Puttying is a traditional finishing method.
Formerly, putty based on linseed oil (mastic) was made of chalk powder and linseed oil.
This was often used for filling or stopping up holes or cracks in timberwork and for securing window panes in rebates.
The mastic that we work with is a filling paste based on linseed oil, synthetic resin, and fillers.
It is a mouldable paste that can be applied using a spatula, filling-knife, or putty knife, partly on the edge of the window pane and partly in the metal section.
The surfaces must be clean, dry, and free of dust and fat and they must have been pretreated with a primer.
The mastic must be applied in dry weather and at a temperature of at least 15° C.
The mastic can be painted over, between 3 and 8 weeks after its application (23° C / 55% relative humidity).
By applying this method, you’ll get a truly authentic conservatory as these were installed in bygone days.
Always follow the instructions for use printed on the packaging.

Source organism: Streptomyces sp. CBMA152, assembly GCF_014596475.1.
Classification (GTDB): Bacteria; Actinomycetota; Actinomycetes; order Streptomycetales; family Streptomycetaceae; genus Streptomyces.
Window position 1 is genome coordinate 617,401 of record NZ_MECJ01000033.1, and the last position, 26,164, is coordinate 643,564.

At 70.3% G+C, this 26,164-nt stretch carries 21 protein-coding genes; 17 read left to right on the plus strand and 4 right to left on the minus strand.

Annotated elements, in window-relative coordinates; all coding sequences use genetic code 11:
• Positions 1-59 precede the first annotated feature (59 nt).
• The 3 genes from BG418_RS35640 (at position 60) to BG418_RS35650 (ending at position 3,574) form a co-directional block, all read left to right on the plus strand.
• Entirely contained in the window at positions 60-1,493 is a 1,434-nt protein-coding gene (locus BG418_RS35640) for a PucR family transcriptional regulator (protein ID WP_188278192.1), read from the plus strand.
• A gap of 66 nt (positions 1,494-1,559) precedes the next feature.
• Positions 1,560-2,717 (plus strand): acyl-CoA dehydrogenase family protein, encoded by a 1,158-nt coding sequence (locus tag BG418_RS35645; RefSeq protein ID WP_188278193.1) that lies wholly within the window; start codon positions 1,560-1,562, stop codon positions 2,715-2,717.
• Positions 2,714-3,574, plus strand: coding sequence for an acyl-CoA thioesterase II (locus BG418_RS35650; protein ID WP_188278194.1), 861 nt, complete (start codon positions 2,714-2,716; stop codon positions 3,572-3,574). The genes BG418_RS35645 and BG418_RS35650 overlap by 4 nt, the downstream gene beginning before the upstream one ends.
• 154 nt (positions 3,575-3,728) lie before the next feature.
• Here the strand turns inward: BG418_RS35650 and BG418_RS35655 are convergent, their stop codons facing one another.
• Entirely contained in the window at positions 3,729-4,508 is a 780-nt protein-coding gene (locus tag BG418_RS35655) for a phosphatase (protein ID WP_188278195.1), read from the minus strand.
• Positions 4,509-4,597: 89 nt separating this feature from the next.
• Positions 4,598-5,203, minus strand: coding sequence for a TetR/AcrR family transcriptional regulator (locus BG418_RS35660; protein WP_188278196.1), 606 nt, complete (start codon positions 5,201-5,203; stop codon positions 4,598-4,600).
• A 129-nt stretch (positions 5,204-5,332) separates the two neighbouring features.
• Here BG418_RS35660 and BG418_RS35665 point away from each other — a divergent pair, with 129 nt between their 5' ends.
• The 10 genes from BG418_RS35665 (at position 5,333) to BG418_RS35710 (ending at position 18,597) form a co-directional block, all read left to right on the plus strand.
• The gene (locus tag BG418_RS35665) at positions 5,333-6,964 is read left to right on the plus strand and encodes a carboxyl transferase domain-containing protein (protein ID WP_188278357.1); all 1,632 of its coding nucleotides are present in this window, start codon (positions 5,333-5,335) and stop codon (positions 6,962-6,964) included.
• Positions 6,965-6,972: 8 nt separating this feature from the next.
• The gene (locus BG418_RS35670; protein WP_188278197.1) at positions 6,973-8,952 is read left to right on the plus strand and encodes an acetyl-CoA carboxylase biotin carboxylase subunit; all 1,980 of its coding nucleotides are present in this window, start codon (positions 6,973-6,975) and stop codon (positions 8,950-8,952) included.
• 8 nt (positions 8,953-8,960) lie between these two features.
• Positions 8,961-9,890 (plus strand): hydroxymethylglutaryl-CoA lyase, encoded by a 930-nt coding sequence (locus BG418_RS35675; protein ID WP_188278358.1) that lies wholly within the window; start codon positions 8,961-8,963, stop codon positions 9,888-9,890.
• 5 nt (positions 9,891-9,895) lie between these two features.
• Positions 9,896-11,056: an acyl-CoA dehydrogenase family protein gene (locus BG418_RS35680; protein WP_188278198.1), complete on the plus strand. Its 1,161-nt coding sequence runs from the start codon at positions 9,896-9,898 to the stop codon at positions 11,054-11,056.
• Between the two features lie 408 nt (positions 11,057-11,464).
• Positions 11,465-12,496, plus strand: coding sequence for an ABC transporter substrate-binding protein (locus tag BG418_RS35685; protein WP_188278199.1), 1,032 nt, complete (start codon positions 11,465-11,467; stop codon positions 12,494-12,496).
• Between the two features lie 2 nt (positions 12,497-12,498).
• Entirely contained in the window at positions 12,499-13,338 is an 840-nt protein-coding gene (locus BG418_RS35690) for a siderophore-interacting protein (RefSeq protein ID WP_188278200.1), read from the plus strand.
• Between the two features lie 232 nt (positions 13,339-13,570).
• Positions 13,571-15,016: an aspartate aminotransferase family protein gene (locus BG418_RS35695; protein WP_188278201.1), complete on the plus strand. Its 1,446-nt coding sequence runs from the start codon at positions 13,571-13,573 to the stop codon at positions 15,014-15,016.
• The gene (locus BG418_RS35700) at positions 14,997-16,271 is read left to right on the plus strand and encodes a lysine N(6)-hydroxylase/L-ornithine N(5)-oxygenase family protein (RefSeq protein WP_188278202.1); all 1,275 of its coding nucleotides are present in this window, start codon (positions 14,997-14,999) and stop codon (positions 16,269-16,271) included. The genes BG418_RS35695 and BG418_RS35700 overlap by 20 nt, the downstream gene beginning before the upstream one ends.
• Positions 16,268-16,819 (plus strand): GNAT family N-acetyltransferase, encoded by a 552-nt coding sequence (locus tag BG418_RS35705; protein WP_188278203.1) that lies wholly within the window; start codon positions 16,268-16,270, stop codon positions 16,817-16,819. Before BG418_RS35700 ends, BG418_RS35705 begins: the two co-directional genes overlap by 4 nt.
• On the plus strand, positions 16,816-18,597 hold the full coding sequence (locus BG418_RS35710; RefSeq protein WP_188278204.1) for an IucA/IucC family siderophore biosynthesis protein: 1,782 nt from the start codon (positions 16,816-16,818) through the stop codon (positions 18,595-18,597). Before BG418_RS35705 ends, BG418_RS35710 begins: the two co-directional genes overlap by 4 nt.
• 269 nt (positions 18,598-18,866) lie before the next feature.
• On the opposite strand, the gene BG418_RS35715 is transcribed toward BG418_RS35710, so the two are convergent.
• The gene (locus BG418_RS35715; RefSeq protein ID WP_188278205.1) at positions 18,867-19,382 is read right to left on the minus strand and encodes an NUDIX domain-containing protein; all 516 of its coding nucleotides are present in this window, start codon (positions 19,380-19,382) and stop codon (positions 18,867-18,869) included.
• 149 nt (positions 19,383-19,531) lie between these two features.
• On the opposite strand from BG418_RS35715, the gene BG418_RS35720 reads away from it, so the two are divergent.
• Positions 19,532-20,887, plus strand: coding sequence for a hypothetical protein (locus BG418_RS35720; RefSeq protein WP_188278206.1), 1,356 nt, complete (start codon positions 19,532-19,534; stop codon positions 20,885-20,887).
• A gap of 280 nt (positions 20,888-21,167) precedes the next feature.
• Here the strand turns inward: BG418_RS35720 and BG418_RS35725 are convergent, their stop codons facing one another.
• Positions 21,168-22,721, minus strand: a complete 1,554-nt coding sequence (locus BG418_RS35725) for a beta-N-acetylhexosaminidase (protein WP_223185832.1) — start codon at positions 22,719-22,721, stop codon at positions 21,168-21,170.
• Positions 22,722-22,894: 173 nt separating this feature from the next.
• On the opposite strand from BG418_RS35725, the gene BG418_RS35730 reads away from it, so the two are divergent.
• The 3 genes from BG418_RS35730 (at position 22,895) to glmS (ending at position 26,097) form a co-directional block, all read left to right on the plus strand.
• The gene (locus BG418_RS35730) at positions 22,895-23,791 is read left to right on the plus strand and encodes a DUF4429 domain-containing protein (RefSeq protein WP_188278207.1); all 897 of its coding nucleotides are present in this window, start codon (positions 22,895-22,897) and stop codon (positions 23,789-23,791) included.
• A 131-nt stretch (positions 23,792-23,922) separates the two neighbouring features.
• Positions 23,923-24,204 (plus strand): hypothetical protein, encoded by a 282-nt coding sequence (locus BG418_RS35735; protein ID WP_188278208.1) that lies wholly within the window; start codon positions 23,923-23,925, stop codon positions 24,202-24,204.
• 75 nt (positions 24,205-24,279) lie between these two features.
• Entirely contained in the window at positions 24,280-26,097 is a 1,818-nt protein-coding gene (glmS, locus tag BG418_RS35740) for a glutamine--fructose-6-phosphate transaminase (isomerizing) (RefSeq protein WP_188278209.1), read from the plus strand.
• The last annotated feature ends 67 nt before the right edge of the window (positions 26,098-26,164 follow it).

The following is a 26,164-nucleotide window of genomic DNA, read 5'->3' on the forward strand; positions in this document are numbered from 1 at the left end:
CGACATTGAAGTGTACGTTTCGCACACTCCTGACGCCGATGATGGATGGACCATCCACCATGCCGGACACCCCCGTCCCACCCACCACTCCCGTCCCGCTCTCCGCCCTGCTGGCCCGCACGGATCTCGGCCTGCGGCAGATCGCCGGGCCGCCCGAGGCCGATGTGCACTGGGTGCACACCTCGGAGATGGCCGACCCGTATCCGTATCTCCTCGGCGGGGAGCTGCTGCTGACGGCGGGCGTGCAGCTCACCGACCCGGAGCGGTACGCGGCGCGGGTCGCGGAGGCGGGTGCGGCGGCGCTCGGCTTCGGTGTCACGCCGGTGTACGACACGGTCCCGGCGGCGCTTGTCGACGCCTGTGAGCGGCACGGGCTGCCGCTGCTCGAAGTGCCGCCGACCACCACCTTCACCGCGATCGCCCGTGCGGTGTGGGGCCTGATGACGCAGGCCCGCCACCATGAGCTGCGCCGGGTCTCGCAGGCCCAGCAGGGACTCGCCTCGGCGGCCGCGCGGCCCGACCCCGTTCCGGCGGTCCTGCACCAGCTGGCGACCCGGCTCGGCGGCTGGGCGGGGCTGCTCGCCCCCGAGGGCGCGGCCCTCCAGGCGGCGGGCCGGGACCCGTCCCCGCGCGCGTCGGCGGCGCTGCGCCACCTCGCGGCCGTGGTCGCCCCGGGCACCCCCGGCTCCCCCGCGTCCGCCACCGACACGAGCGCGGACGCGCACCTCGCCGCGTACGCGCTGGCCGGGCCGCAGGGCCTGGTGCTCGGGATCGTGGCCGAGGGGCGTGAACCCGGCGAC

Putty dries through oxidation, this means that it dries through the absorption of oxygen.
Therefore, it should always be painted over after it has cured.
The curing time depends on the type of putty used and is indicated by the manufacturer on the packaging.
Never dilute the putty with linseed oil, turpentine, or anything similar to make it easier to process. It would disturb its composition.
You can make the putty easier to apply by leaving it some time before its processing in a heated room.
At the end of summer or autumn.
Do it before it gets really cold AND on a dry day. This way, loose plants, if any, can be placed outside.
A glass conservatory requires very little maintenance. The metal construction can be checked once a year for damage that may be caused by rust.
In general, an annual cleanup is amply sufficient. Broken window panes must be replaced as soon as possible.
Clean the windows on the inside and outside, this ensures a perfect incidence of light and transparency.